When I taught in California, we had to arrange students in tables of 4-6 students, to facilitate group work. If a teacher had the temerity to arrange student desks in the ordinary "row" formation, they were admonished by the principal. I assume if a teacher had opposed the principal and refused to place her students in "learning groups" he or she would have been disciplined for insubordination - but I never saw it happen: All students were arranged in little groups.

This is an interesting discussion--but I just want to point out that this is also a part of the culture that drives academic achievement (or not) is schools of varying SES. While DC cites factors such as rap music, single parents, street culture, non-English speaking parents (things that would appear to be outside the sphere of influence of the schools)--do you think that kids are also affected by going to schools where teachers would not be willing to send their own kids?

There is certainly some correlational research on the international level to indicate that early tracking leads to lower overall achievement levels. Could this be the combined perceptions that the lower level kids are limited and the upper level kids are "easy?" Throw into the mix the way ethnicities are distributed among the schools that teachers would send their own kids to and the ones that they would only teach in--and maybe we have, you know, a self-fulfilling prophesy?

Just asking.

Margo/Mom: As I noted above, the major reason I would hesitate to send my own children to a low-SES school is the effect of the other low-SES children on the education of all.

When many students in a classroom are coming to school with bad attitudes, poor behavior, and lack of support from home (combined with other issues correlated with poverty - frequent moves, cramped housing, possible poor nutrition or health care) the entire class and the school as a whole are affected.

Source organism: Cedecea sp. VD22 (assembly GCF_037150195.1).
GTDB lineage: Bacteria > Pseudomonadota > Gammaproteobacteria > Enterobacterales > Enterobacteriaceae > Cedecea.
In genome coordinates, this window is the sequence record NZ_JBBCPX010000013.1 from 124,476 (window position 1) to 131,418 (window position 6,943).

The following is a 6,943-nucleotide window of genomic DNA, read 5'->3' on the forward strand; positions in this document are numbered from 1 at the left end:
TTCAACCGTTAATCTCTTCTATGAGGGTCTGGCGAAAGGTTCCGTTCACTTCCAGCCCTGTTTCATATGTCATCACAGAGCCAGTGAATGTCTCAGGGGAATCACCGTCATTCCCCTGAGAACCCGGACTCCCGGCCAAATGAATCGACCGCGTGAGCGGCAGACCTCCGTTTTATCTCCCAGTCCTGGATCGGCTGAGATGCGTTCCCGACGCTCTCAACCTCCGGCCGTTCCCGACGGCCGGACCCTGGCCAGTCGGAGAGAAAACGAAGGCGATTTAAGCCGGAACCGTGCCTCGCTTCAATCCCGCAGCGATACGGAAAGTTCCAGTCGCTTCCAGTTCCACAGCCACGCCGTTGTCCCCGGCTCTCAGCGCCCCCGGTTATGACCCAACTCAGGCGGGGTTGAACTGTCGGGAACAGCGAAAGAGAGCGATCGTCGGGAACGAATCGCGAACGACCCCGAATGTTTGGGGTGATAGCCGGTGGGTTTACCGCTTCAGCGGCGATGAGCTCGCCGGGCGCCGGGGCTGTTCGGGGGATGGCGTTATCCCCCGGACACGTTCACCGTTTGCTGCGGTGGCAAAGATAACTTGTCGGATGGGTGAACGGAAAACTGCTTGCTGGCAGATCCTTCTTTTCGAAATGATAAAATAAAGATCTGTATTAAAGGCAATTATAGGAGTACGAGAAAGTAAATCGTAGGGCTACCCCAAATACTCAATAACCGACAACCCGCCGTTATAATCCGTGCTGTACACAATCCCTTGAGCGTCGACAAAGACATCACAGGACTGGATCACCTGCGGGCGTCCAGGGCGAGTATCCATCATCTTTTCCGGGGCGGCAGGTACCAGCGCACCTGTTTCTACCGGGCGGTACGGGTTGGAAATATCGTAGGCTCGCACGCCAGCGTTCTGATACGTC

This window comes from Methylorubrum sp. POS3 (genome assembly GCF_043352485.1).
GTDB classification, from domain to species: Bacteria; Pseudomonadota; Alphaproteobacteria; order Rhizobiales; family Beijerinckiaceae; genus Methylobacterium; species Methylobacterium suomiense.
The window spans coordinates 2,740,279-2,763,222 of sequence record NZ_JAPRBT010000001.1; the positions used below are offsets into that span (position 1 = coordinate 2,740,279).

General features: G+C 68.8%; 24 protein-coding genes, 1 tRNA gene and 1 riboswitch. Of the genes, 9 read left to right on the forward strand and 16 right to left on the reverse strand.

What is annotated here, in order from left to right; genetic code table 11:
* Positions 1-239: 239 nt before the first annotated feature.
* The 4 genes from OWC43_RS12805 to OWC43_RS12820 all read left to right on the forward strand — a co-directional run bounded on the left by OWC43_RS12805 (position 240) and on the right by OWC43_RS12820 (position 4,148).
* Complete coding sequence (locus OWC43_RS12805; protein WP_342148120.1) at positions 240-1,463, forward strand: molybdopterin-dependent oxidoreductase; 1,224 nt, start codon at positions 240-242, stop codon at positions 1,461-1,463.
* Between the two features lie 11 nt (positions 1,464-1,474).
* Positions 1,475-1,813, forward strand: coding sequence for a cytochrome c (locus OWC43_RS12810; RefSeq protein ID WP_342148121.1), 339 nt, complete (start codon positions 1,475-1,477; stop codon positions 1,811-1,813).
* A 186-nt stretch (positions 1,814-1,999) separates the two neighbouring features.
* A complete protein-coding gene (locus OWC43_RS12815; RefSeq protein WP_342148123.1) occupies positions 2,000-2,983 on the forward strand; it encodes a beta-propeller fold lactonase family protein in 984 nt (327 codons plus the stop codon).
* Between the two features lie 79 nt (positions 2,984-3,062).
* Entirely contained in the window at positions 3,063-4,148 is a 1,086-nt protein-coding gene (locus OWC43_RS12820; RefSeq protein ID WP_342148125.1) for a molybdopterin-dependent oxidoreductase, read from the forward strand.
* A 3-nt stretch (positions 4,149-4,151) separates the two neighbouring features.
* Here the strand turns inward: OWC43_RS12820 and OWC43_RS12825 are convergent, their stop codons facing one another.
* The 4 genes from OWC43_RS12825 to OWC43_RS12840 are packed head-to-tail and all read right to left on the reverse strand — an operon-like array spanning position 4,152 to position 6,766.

Margo/Mom: To answer your specific question, it appears you are suggesting that students perform poorly in low-SES schools in part because their teachers do not like the school quality.

This does not seem to be the correct direction of causality, in my opinion. It's much more likely that the teachers don't think the students are performing or well because they are NOT in fact performing well.

If you were correct, how would you fix this problem? Would you try to somehow convince the teachers in inner city schools that their kids DON'T have academic or attendance problems? To believe they are not from single parent homes, or involved with gangs? That's asking teachers to deny reality.

DC:

Some of my point of view comes from my own reality. I live in an inner-city neighborhood. I am a single, working mother. You, and other teachers, might assume that my children are likely to have an undesireable effect on yours--and that there is a rightness to a school system that segregates children in this way--perhaps even that your children are entitled to separation from children like mine. That's a point of view--how things look from my end.

This is something as a parent I am aware of and must work to counteract, with regard to my children's experience.

More of my reality includes working with children and families in inner-city neighborhoods, and I would challenge the assumption that most, or a critical mass, are poorly disciplined, gang members, or unmotivated. I will give you that they are not often welcomed with open arms at the schools that their children attend. I would say that they are more often viewed as annoyances, or scapegoats. I would say that there are enormous cultural divides between school employees and the people who live in the surrounding neighborhood.